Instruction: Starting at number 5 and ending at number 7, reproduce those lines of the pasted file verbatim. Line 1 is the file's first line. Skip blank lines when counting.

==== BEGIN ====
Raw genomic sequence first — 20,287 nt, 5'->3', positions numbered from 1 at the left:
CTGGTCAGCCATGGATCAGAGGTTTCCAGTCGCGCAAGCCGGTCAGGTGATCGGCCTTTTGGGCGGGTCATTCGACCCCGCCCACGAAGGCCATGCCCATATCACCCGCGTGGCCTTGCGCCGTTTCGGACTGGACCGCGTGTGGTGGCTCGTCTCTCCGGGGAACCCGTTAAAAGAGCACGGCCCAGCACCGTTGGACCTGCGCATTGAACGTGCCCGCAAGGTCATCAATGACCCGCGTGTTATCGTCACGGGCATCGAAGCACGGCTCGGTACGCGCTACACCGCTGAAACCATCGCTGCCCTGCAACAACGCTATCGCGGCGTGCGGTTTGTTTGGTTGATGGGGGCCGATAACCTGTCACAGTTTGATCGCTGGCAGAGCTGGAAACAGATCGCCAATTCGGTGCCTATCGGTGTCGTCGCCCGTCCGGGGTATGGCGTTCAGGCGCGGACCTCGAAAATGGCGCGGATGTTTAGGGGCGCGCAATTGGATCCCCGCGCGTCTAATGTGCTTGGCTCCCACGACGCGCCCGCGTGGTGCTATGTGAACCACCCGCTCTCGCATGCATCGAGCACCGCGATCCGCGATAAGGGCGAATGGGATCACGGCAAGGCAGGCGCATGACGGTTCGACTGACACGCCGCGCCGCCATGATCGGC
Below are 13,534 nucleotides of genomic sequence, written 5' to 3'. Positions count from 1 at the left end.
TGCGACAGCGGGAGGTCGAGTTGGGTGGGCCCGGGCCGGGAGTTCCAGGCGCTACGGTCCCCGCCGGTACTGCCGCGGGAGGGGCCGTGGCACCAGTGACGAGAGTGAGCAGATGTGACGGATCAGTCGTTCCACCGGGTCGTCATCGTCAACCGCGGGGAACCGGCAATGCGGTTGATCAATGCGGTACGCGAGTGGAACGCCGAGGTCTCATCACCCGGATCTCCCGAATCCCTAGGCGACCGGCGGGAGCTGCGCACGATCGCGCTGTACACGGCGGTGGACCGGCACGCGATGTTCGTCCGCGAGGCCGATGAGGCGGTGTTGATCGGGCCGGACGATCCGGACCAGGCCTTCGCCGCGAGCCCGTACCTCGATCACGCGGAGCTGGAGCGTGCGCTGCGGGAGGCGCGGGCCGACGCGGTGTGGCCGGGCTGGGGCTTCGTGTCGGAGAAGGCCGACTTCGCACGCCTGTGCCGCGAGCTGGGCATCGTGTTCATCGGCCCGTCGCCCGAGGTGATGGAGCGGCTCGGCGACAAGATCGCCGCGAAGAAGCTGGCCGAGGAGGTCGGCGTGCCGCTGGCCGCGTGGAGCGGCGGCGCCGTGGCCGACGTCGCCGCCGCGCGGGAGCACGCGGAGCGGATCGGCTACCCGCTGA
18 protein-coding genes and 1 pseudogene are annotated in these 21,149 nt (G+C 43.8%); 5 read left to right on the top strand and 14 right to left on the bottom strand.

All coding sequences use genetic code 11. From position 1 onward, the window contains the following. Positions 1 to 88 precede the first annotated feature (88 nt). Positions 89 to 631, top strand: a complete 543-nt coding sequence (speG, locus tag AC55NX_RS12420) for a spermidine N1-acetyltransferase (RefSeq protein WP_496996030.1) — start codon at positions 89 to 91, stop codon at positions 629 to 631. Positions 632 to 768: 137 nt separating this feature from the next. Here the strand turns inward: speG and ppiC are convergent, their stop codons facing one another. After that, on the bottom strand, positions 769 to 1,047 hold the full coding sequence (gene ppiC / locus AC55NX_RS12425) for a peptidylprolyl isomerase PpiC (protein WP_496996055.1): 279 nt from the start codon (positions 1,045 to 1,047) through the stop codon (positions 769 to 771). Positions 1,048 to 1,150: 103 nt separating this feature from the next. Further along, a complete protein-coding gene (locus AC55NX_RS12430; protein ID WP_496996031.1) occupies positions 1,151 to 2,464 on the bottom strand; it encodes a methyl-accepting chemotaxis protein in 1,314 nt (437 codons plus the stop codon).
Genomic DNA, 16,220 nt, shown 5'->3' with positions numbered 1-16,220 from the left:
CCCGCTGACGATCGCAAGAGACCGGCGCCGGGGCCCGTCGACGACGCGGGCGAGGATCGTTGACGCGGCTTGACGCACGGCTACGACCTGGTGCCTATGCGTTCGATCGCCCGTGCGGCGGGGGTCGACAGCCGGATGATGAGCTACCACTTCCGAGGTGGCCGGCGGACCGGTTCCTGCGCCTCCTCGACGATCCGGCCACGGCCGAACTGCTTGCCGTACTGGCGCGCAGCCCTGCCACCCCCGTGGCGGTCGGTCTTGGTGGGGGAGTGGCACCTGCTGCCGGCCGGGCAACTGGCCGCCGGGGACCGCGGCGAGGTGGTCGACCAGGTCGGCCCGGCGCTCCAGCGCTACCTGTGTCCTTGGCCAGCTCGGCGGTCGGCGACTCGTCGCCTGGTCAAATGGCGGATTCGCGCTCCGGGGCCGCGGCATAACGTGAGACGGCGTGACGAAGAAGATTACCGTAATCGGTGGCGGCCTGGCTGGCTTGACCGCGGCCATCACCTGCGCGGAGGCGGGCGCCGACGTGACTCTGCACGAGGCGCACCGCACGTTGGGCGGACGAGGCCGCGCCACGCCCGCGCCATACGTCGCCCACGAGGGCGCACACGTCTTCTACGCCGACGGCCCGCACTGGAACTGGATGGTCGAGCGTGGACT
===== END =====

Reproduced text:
18 protein-coding genes and 1 pseudogene are annotated in these 21,149 nt (G+C 43.8%); 5 read left to right on the top strand and 14 right to left on the bottom strand.

All coding sequences use genetic code 11. From position 1 onward, the window contains the following. Positions 1 to 88 precede the first annotated feature (88 nt). Positions 89 to 631, top strand: a complete 543-nt coding sequence (speG, locus tag AC55NX_RS12420) for a spermidine N1-acetyltransferase (RefSeq protein WP_496996030.1) — start codon at positions 89 to 91, stop codon at positions 629 to 631. Positions 632 to 768: 137 nt separating this feature from the next. Here the strand turns inward: speG and ppiC are convergent, their stop codons facing one another. After that, on the bottom strand, positions 769 to 1,047 hold the full coding sequence (gene ppiC / locus AC55NX_RS12425) for a peptidylprolyl isomerase PpiC (protein WP_496996055.1): 279 nt from the start codon (positions 1,045 to 1,047) through the stop codon (positions 769 to 771). Positions 1,048 to 1,150: 103 nt separating this feature from the next. Further along, a complete protein-coding gene (locus AC55NX_RS12430; protein ID WP_496996031.1) occupies positions 1,151 to 2,464 on the bottom strand; it encodes a methyl-accepting chemotaxis protein in 1,314 nt (437 codons plus the stop codon).
Genomic DNA, 16,220 nt, shown 5'->3' with positions numbered 1-16,220 from the left: